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Mount Everest, Himalayas

Mount Everest was formed as a result of the collision of the Indian continent into the Asian continent which began some 20 million years ago and continues today.

Mount Everest was part of an ancient seabed; today it is possible to find the fossils of marine creatures at its peak that were preserved hundreds of millions of years ago.

Everest was first made known to the wider world in 1852 during a British survey of India that first established its status as the world’s highest mountain.

At 8,848m above sea level, Everest is the highest mountain in the world; in fact, the Himalayas are home to nine of the 10 highest mountains on Earth.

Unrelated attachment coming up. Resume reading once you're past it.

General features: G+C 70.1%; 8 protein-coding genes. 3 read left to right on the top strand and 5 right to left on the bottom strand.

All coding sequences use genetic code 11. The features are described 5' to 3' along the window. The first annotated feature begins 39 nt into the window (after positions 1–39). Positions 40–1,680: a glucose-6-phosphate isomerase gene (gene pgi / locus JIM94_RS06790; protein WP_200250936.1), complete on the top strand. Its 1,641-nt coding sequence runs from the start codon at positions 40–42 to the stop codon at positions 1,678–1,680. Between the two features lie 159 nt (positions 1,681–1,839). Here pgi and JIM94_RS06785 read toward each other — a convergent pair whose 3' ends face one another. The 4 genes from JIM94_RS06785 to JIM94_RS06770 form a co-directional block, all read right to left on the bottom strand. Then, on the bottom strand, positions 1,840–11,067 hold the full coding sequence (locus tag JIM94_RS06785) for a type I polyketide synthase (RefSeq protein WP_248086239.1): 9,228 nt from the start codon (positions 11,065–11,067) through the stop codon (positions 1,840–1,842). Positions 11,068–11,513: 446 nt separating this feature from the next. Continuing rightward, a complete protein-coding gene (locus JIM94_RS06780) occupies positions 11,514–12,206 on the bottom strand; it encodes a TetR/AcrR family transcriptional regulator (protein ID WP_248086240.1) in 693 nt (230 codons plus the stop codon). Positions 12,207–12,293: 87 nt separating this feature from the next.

Mount Everest was first successfully summited by Edmund Hillary and Tenzing Norgay as part of the 1953 British Mount Everest Expedition.

Since Hillary and Norgay’s first successful ascent in 1953, Everest has been summited more than 5,100 times by some 3,000 people.

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Flying at 13,000m - Building the mountain

 

Flying at 8,848m - Measuring the mountain

 

Flying at ground level - Conquering the mountain

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© 2014 Royal Geographical Society (with IBG)